Not long ago a friend challenged me to debate whether we should have 2pac-hologram concerts. Granted the apparition performer cannot compare with Tupac the man in his flesh and blood, but the answer was obvious. Given a choice between something good and nothing at all, most people prefer the something. We need 2pac-hologram concerts, I told him. Tupac was not just a rapper, but as his ability to live on in mystical form evidences, he was an inspirer, an uplifter of young people.
In his classic song “Life Goes On”—which features life in its name, but in its chorus, the death of all his friends who “fell victim to the streets”—Tupac immortalizes all those who had to transcend this earth by deaths that came too soon. When he himself became a victim of the same violent and unjust forces that brought premature ends to his friends’ lives, the song began to serve a second function as a self-composed obituary celebrating his time on this earth and beyond.
“I ain’t worried,” Tupac proclaims in the song, because “though memories fade,” he “got your name tatted” on his arm “so we both ball till my dying days.” Since his death on September 13, 1996, at the too-young age of twenty-five, through music, Tupac and his homies now “ball” even beyond.
Various fans and scholars have considered Tupac a modern folk hero, organic intellectual, international martyr and “ethereal life force” with an urgent desire to “unify mind, body, and spirit.” He spoke for those who could not speak themselves, becoming a collective and at times contradictory voice now preserved in the Library of Congress’ National Recording Registry (for the song “Dear Mama”), the Rolling Stone’s list of “100 Immortal Artists of All Time” and the Rock and Roll Hall of Fame.
These are mere accolades, though, bestowed upon Tupac by a society filled with poverty and police brutality. That very society and its unequal conditions Tupac rejected and rose above. Tupac was an originator of the concept of “thug life,” which at alternate times was both a lifestyle choice and a disease. He succeeded with no help but his mother’s love and his own mystical power and abilities, but he did not endorse or belong to the divisive and pointless violence characteristic of the so-called “ghettoes” he inhabited.
Tupac empowered young people who grew up on streets that were out to get them, leading them to join him in his higher spiritual quest. In a 1994 MTV interview Tupac offered his own view on a quintessential Ghandi wisdom. “I’m not saying I’m going to rule the world or I’m going to change the world, but I guarantee you that I will spark the brain that will change the world,” Tupac prophesized. But he did.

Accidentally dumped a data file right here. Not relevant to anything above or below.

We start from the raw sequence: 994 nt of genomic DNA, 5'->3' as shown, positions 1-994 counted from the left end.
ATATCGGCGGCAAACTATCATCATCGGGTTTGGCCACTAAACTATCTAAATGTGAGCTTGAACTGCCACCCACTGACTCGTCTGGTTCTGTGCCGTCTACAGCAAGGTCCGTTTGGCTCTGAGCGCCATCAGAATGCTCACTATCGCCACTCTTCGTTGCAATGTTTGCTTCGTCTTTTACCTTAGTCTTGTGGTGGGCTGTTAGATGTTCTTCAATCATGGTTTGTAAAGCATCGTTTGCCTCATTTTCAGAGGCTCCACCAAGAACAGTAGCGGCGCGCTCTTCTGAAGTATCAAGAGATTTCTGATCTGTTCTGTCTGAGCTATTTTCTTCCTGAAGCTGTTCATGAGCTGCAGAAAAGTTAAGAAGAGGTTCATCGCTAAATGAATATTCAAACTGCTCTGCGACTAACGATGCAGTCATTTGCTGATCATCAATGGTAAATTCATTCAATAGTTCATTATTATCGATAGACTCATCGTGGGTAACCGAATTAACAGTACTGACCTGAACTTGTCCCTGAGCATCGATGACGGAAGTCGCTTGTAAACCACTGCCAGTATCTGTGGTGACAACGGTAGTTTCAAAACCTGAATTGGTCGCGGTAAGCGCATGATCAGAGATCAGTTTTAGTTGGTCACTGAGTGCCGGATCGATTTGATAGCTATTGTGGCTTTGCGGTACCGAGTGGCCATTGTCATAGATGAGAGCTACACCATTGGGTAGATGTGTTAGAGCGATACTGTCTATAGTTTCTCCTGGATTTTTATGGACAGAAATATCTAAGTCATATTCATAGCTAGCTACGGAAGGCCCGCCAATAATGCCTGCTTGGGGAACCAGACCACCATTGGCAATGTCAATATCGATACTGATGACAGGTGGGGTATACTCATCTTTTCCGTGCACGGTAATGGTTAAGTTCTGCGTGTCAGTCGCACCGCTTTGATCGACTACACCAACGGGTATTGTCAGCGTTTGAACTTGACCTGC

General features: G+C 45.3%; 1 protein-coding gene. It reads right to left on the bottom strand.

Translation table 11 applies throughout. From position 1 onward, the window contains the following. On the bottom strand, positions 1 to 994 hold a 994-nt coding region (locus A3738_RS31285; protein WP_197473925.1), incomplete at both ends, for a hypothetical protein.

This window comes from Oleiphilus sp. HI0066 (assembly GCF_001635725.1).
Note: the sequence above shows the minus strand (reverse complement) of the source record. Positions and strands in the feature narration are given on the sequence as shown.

In the song “Nothing to Lose” Tupac wondered aloud, “when they kill me is there a heaven for a real G?” The implication might be that just as he was barred from mainstream society the pearly gates might too be closed to him. Still, he found ways to celebrate life (represented on the album All Eyez on Me) regardless of external circumstances, and so too he will find ways to live on, following his authentic path, no matter what doors are closed to him after death.
In the eternal Tupac-Biggie arguments, even Notorious B.I.G. supporters often concede that Tupac had the stronger message, a message of peace, acceptance and inner strength. The great irony in Tupac’s story is that despite his magnanimous spirit, he was caught up and killed in the very gang violence he criticized. Tupac did not just draw on other rappers though, but also on the greats of world literature. He famously compared Shakespeare’s Romeo and Juliet to the Bloods v. Crips warfare prevalent in modern Los Angeles. After Tupac’s death rapper Nas declared Tupac greater than Shakespeare himself, a statement Tupac might have disputed. Viewed another way, the social commentary of the original bard flows through Tupac in transcendent form.
No rapper has left such a mark on hip-hop culture as Tupac. After the legend’s death, members of his crew, Outlawz, mixed his ashes with marijuana and smoked some of the modern poet’s divine inspiration. Tupac’s loss left a void and too many unanswered mysteries—many people are unable to accept his death. And so, Tupac’s life goes on, filling the void only he can fill. As Tupac expresses, it may “be a lie if I told you that I never thought of death,” but so is it a lie to say I have not considered life even more open and possible, awakened by Tupac and the sparks he ignited, undying and brighter than any heavenly light.